Occupational Health and Safety Basics for Human Resources (HR) Professionals: Part 2 – Supporting

Occupational Health and Safety Basics for Human Resources (HR) Professionals: Part 2 – Supporting

Many people associate Human Resources (HR) professionals with tasks such as hiring, conducting performance reviews, coaching, and the ever-dreaded task of terminating people. This is a very simplified list of tasks that may fall to a company’s HR professional. One task that some people may be surprised to learn falls to most HR professionals is supporting the company’s health and safety program.

In part 1 of this 2-part series, we looked at where you should start. In part 2, we will look to expand even further and examine how HR can support health and safety within an organization.

1. Supporting the administration of a health and safety program

There are many elements and levels of an active and well-exercised health and safety program, and many opportunities for HR to work in collaboration with their organization’s safety professionals. Both HR and safety professionals have much of the same training when it comes to task observation, safe operating procedure development and enforcement, training, communication, meeting planning, leadership and continuous improvement and streamlining to create a safer work environment and stronger efficiencies. Therefore, it may be more efficient to leave the administration side of the health and safety programs to HR, while the safety professionals handle the technical aspects.

2. Supporting WSIB claims, assisting with modified duties, implementing return-to-work programs, and administering health benefit programs

One of the core competencies that HR professionals in Ontario must be proficient in is designing and administering compensation and benefits programs that help drive an organization toward its goal. HR professionals are the experts in health benefit programs, and they can be leaned on for support in this area. In addition, and HR professional is well equipped to help employers understand and complete WSIB reports and claims, and develop and implement return to work programs, especially those requiring accommodation for the worker. HR professionals are well-trained in accommodating disabilities, and their expertise in this area is a benefit to any health and safety department.

3. Supporting workers and worker rights

As an HR professional, supporting workers is the cornerstone of what you do! Whether it is performance coaching, training, and development, or just offering general encouragement, you’re there for the workers. One way of showing support is listening to safety-related concerns, discussing them, and implementing an administrative control if appropriate. You may also wish to develop workers with a passion for health and safety by providing training and professional development opportunities. In addition to support, an HR professional must also be abreast of worker rights, which include the right to know, the right to participate, and the right to refuse unsafe work. Be an active part of work refusal to develop an understanding of how job tasks can be made safer.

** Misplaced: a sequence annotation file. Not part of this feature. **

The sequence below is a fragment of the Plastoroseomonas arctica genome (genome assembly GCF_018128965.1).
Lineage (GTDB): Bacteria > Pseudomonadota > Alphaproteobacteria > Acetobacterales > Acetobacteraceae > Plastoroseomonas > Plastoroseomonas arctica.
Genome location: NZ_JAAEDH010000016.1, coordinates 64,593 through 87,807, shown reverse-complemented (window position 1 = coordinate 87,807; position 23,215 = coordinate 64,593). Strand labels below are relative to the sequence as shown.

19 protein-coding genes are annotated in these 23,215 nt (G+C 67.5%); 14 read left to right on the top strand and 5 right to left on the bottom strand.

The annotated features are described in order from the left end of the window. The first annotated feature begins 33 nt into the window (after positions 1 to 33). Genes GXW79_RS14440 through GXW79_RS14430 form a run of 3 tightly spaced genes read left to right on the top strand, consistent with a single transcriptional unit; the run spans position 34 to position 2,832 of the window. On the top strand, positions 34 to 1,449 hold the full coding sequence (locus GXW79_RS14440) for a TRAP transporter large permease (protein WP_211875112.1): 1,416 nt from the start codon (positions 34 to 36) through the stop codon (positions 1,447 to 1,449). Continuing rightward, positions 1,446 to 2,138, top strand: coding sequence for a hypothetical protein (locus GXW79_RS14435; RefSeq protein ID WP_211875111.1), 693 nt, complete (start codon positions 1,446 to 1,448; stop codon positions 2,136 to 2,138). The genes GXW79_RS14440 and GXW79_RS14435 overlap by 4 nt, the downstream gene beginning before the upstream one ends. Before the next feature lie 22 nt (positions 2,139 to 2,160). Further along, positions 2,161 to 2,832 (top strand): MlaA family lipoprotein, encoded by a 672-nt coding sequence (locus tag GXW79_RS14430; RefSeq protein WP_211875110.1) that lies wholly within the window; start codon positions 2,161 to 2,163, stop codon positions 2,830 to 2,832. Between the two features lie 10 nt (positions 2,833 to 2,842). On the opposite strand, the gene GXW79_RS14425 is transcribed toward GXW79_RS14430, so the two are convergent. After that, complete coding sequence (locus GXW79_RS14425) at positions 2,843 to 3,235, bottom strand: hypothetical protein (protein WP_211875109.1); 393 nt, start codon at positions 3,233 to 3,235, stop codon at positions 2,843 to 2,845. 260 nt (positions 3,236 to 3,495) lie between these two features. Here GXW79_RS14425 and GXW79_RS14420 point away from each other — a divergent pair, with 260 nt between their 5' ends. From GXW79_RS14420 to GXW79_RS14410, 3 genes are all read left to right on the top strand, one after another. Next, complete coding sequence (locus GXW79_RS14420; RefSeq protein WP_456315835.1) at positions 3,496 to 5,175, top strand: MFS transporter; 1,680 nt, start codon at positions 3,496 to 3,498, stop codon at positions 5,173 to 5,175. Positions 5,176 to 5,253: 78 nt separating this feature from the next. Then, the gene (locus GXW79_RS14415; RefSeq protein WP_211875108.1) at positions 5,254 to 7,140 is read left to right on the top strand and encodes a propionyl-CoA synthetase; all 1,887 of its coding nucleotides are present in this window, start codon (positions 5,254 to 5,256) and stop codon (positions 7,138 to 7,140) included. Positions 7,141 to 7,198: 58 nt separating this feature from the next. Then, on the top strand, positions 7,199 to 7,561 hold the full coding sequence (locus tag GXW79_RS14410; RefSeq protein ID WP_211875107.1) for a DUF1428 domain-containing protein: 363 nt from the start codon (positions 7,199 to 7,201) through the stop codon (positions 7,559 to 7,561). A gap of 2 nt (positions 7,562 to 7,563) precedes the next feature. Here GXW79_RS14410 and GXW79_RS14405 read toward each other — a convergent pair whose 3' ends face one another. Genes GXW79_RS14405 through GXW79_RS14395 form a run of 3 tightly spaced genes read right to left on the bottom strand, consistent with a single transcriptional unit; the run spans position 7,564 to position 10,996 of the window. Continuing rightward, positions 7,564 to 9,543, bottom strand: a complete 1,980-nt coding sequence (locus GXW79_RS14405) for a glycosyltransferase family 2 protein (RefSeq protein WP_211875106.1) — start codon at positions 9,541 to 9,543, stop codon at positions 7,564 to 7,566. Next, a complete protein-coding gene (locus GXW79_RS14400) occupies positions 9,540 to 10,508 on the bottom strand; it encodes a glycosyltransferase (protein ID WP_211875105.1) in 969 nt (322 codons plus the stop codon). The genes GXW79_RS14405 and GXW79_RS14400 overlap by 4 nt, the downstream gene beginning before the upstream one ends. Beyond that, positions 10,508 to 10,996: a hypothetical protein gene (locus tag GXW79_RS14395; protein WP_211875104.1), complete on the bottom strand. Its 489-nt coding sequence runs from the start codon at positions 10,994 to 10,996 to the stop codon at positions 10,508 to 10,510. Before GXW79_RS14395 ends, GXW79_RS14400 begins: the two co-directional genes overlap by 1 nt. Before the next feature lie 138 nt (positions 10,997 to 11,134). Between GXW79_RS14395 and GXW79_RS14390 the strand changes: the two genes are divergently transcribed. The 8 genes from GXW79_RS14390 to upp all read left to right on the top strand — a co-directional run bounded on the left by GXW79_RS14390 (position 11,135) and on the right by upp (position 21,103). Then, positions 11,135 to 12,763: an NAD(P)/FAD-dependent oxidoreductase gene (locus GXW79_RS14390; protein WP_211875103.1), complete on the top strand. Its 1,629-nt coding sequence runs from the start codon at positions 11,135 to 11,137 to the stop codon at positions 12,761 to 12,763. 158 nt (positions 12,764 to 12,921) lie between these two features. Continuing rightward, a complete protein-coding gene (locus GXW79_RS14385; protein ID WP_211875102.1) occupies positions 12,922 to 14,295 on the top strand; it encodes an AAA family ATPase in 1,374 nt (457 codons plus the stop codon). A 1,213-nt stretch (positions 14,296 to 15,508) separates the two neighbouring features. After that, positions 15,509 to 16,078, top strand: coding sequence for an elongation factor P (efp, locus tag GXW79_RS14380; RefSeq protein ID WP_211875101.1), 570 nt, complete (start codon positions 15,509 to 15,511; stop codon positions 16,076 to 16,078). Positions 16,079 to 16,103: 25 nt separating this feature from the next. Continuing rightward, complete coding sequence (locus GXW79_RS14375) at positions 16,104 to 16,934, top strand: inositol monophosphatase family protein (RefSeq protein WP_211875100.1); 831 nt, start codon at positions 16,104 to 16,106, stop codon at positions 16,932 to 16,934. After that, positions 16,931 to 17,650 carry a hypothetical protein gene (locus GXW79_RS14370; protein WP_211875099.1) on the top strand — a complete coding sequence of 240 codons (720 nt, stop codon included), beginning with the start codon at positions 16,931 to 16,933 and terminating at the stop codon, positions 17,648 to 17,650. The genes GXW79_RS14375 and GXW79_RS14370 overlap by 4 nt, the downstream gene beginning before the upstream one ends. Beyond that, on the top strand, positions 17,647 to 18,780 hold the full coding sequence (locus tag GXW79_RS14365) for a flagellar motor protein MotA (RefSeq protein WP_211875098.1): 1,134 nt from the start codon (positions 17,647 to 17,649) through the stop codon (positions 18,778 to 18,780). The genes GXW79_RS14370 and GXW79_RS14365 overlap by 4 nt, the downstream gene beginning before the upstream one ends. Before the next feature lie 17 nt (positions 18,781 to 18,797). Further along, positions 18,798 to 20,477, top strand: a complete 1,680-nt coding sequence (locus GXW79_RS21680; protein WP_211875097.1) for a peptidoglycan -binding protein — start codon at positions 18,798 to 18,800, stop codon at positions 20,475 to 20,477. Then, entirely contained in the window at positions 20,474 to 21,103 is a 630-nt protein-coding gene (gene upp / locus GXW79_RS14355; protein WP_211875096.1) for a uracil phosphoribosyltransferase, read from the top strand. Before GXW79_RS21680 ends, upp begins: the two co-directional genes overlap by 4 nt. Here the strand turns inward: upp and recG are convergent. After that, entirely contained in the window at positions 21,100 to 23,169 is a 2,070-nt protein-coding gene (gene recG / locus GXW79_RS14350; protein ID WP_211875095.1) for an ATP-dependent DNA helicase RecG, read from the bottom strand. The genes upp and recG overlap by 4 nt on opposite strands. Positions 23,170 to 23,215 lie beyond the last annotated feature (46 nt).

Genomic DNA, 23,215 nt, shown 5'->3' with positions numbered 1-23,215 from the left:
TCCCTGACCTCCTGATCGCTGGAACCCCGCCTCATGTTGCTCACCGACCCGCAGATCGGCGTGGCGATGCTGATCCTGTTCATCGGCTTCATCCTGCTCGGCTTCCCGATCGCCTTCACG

4. Scheduling training, training compliance, and record keeping

Another core competency of the HR professional is development and training. This means that HR professionals are the pros when it comes to identifying training gaps and needs, scheduling and booking training, ensuring that all legislated training is up-to-date, that training certificates are valid or renewed – they can even book the space required. And while facilitating safety (and other) training is the HR professional’s specialty, they are also master training record keepers. Record keeping is an organizational task that some organizations fall short on, but HR professionals come trained to do just that. Many HR professionals are well versed in organizational software that allows for electronic record keeping, automatic reminders of upcoming expiries, and identifying training gaps, which will allow for exceptional legislative compliance with training requirements.

5. Supporting an active and positive safety culture

Safety culture is perhaps the most important driving force behind a healthy and safe workplace. It means that safety is taken seriously and practiced by all. It also means that every staff – from line workers to CEOs, take safety seriously and feel that are a part of the Internal Responsibility System that is accountable for their own safety and that of their fellow workers. Supporting an active and positive safety culture isn’t just the job of the health and safety department; in fact, left just to one department, it will fail. Supporting and fostering safety culture is the job of all departments, and HR can play a huge role in making safety a top priority. Ensure that health and safety is part of your onboarding program, incentivize safe work practices as part of your total reward package, and encourage reporting, training, and an active JHSC.

While HR and health and safety have historically been seen as two separate entities, they are closely related and even interdependent. HR professionals have a lot to offer regarding health and safety program development, implementation, and enforcement. Knowing the basics of what an HR professional can offer to a health and safety program is a great place to start!

Written by Jennifer Miller | Curriculum Development Coordination

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